By Abe Villarreal
In a small, corner pizzeria, on a regular looking street, surrounded by row houses in the Little Italy section of Baltimore, I met a lady named Marianne Campanelli.
Three of us, in town for a work conference, walked in to have a bite. We expected to walk into a trendy pizza place. There was a bar and only a few tables all along big windows looking over the narrow streets of a neighborhood where Italian pride was very evident.
Flags of green, white, and red everywhere. Catholic churches had names of Italians who for generations had made this corner of Baltimore their own. And on the night before we left town, when a slice of authentic pizza was calling our name, we met Marianne.
She greeted us when we walked in as if she was the owner of the place. A hello from a short 80-year old lady wearing glasses and a big smile. We found our seats, ordered our pizza and took in the place.
And then, Marianne did what she does best. She came to our table, asked where we were visiting from and made us feel at home. Most importantly, she told us about who she was and why she was there, in Little Italy, a member of the Campanelli family who had lived in the same house down the street for over 100 years.
A granddaughter of an immigrant who left his parents and wife to travel to America, in search of something better. He was poor but with the help of a private nurse that vouched for his healthiness, he was welcomed to the country. Baltimore would be his new home and in the house that Marianne still occupies a century later, generations of Campanellis would be raised.
Marianne told us about the old neighborhood where she serves as an ambassador, an unofficial mayor of sorts. She visits restaurants and local hangouts. She enters businesses to check in on them. When she wants to she helps to pass out waters and seats guests. She runs the place.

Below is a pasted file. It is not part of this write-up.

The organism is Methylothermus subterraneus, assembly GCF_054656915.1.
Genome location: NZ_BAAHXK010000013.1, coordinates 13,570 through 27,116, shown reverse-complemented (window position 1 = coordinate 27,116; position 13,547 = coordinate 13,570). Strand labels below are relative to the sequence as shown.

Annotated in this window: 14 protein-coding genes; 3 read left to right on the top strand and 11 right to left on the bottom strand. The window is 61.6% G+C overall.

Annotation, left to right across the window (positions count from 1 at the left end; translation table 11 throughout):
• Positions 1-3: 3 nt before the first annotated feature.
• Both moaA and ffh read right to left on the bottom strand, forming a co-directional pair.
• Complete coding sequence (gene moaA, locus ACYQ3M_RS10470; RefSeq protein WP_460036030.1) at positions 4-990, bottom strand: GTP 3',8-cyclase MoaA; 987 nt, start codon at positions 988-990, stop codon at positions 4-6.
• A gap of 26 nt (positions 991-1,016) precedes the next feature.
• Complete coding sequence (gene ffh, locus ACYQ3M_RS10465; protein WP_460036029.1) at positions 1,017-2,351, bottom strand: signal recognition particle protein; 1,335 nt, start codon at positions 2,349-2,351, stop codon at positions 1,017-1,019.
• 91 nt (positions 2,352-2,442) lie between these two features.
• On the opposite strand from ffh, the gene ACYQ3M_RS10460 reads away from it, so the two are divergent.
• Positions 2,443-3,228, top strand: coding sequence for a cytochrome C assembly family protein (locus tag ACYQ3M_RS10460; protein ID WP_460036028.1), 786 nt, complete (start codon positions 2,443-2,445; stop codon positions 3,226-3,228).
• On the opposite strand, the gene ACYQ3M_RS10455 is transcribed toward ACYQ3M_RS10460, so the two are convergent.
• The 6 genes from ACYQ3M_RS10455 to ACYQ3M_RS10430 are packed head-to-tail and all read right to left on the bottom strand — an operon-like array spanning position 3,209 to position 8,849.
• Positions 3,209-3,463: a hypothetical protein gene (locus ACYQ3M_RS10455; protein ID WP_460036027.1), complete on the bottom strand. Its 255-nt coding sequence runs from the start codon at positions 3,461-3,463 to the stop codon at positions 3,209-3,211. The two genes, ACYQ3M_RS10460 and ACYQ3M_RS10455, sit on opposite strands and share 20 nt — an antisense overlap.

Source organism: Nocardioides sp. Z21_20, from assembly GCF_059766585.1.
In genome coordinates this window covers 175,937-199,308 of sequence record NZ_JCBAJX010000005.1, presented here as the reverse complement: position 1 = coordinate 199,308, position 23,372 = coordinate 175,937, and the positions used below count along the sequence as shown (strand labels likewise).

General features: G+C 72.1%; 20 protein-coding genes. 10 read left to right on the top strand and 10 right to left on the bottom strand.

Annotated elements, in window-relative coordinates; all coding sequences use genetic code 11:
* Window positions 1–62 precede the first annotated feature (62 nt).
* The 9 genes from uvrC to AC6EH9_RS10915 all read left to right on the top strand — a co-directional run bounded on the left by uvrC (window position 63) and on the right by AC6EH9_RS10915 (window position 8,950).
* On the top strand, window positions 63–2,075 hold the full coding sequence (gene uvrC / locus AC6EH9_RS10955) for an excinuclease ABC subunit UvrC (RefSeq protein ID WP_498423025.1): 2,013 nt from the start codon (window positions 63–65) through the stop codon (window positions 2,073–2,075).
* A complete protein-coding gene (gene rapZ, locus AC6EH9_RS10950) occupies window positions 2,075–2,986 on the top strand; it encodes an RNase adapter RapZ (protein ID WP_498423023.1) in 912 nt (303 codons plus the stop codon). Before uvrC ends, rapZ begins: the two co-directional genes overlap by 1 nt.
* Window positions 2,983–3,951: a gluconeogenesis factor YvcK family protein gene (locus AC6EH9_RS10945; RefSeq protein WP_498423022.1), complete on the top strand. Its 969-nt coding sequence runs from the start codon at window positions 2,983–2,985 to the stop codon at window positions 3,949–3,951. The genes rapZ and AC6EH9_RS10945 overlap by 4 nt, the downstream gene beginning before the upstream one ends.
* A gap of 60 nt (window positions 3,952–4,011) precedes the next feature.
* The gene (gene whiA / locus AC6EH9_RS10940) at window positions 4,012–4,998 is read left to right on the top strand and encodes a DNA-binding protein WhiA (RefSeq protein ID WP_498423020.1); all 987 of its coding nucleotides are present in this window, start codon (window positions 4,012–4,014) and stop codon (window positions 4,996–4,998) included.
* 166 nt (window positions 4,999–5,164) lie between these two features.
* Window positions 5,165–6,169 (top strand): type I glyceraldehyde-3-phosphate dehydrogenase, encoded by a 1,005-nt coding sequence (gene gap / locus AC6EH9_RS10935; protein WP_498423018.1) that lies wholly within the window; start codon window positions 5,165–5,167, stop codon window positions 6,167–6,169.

As we ate, we listened and we learned about the life of a lady with a purpose. We learned about the time she went to Italy to find her roots. She told us about her husband being excited to go back home for the first time, and the feelings they felt when her father came upon the old well his grandma used to send him down when he was five years old to get fresh water.
She said her grandfather told her that no one in the house was allowed to say the M word – Mussolini. How families still honor the Sunday family dinner tradition. How years ago there used to be up to three Italian groceries in the neighborhood but now they are all gone.
Marianne said that she doesn’t leave Little Italy too often. We told her about the southwest, the openness, the mountains, the desert beauty. She said she likes the rowhouses, the closeness of spaces, the people, all on top of each other. There is beauty in that, too.
Before we finished eating she taught us a few Italian phrases and told us to come back and see her again. That she would be there in Little Italy waiting for us, in a restaurant, or down the street walking to and back from the market. Going home to that row house place the Campenellis have known for over a century.
We can’t imagine being back in Little Italy without running into Marianne again. She’ll be there.
Abe Villarreal writes about life and culture in America. He can be reached at email@example.com.